For many therapeutic proteins post-translational modifications,
proteolytic processing and oligomerization of multiple chains are
important for protein functionality, stability and efficient secretion.
Even though some modifications can occur in yeast and bacterial
expression systems, mammalian and preferably human cells are the host
of choice for proteins that require authentic glycosylation or other
post-translational modifications. For production of biopharmaceuticals,
there is a permanent demand for improved methods for cell line
development featuring shorter time lines, higher productivity, improved
consistency and genetic stability.
Rapid production of small quantities of protein can be achieved by
transient transfection of the appropriate mammalian cell line. In
contrast, large-scale protein production depends on a stable cell line
with the protein expressing genetic construct integrated in the host
genome. The development of a permanent production cell line and the
manufacturing process for a recombinant protein usually follows a
well-established scheme. For screening purposes and for maintenance of
protein expression potent selection markers need to be used and
producer cells have to be constantly cultivated in medium containing
the respective selective agent. The two expression cassettes – one
expressing the protein of interest, the second containing the selection
marker – can either be located on different plasmids, or can be
incorporated in one plasmid, preferably expressed from the same
promoter by taking advantage of an internal ribosomal entry site (IRES)
By transfection and subsequent constant selection in the appropriate
selection medium producer cell lines are selected which express high
levels of the protein of interest. Classical selection markers like
glutamine synthetase (GS) [2,3], dihydrofolate reductase (DHFR) [4,5], hypoxanthine guanine phosphoribosyl transferase (HPRT) [6,7] or herpes simplex virus TK [8,9]
genes can only be used in cells deficient for the respective gene.
Alternatively, genes that confer resistance to cytotoxic drugs can be
used like kanamycin, neomycin, geneticin and blasticidin .
Usually, the development and selection of an optimized permanent
producer cell line is a very time-consuming procedure which can last
for months and includes selection for cell clones with highest
expression levels, limited dilution to obtain genetically identical
cell clones and testing for stability of expression during multiple
passages. Expression levels of the protein of interest depend on
numerous factors including the promoter, cellular levels of relevant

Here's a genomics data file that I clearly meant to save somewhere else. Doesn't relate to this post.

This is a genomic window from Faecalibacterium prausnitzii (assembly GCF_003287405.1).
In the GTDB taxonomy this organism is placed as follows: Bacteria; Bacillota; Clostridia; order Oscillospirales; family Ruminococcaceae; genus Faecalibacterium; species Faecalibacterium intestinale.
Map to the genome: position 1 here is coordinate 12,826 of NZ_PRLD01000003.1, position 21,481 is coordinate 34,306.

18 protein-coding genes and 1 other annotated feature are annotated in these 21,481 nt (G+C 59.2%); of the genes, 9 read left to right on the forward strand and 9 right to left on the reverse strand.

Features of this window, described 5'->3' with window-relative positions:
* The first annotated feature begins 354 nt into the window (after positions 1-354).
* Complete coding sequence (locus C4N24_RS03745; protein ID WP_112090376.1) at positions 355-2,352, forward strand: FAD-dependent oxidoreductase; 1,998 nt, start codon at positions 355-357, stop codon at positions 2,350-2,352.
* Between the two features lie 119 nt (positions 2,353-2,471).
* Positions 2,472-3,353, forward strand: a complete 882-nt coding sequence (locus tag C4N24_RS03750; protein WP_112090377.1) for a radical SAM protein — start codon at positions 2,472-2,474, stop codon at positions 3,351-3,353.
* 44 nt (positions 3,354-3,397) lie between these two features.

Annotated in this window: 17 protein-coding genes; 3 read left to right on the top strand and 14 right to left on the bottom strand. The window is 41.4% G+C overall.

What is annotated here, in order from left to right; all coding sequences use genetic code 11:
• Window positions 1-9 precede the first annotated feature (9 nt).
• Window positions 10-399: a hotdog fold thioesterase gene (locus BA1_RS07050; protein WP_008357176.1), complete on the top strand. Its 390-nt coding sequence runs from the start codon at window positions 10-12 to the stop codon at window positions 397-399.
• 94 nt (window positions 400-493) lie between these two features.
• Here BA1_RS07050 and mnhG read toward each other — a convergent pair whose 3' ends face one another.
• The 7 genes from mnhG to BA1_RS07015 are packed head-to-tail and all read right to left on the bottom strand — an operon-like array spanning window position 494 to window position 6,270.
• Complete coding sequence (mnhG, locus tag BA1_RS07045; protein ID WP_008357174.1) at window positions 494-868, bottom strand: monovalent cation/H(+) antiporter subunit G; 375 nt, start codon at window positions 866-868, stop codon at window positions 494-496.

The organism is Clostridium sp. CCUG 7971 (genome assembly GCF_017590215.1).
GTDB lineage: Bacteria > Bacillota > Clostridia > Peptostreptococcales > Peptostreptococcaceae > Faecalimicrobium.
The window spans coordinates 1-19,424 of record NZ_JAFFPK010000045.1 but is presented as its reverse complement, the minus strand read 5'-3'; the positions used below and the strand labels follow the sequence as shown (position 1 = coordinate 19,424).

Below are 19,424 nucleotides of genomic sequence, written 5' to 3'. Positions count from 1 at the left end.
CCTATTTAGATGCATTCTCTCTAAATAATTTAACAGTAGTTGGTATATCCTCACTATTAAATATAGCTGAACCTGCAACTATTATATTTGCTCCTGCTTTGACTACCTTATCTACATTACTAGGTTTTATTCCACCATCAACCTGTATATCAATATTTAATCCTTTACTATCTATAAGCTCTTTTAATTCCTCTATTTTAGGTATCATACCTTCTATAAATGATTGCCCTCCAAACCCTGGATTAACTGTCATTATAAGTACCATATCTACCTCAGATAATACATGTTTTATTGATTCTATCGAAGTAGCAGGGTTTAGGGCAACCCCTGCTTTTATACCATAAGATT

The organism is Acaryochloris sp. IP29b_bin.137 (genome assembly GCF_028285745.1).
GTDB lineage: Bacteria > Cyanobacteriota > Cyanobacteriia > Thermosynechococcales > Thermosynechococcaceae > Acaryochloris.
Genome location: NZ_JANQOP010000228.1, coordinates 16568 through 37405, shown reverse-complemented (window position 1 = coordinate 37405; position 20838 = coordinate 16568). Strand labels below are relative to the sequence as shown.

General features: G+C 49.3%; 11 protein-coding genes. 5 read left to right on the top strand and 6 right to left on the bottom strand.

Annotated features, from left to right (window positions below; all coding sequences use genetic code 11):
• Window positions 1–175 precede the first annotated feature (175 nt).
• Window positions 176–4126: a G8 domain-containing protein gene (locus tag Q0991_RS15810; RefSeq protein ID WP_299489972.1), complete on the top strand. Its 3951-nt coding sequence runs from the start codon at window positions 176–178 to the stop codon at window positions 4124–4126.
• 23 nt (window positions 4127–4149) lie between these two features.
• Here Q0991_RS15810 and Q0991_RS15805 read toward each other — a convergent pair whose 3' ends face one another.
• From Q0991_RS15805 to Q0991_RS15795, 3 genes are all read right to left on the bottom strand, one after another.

transcription factors, presence of factors transactivating the
promoter, the number of gene copies within the cell and the chromatin
structure at the integration site .
The site of integration has a major effect on the transcription of
the gene of interest. Therefore, integrations into transcriptional
active chromatin sites are preferred. However, very frequently the gene
of interest is rapidly inactivated and thus silenced [12,13].
Several strategies to overcome this position effect have been developed
and include the use of regulatory elements like matrix attachment
regions and insulators flanking the gene of interest .
In addition, specific targeting of the gene of interest into
transcriptionally active sites of the genome using yeast or phage
recombinases seems to be a possible option [15,16].
The production of authentic human proteins is best addressed by the
use of human cell lines, because they are not expected to add
potentially immunogenic glycan structures to the protein of interest.
However, there are only a few human cell lines described and restricted
access or deficient documentation limit their use in biopharmaceutical
production. Among the cell lines used are HEK293 (E1-transformed human
embryonal kidney/neuronal cells) , HKB11 (HEK293 cells fused with a Burkitt's lymphoma cell) , PerC6 (E1-transformed human embryonal retina cells) , and E1-transformed human amniocyte cells [20,21].
We describe here a novel method for rapid generation of human
production cell lines capable of secreting high levels of proteins
without any need for antibiotic selection. Our approach was to
co-transfect primary human amniocytes with two plasmids, one expressing
adenoviral E1-gene products and a second expressing a therapeutic
protein. Transformed cell clones were obtained which show high and
stable expression of the glycosylated therapeutic protein. Development
of these cell lines did neither require genetic knock-out of internal
marker genes, nor cotransfection of a selection marker, nor selection
of clones in medium containing antibiotics.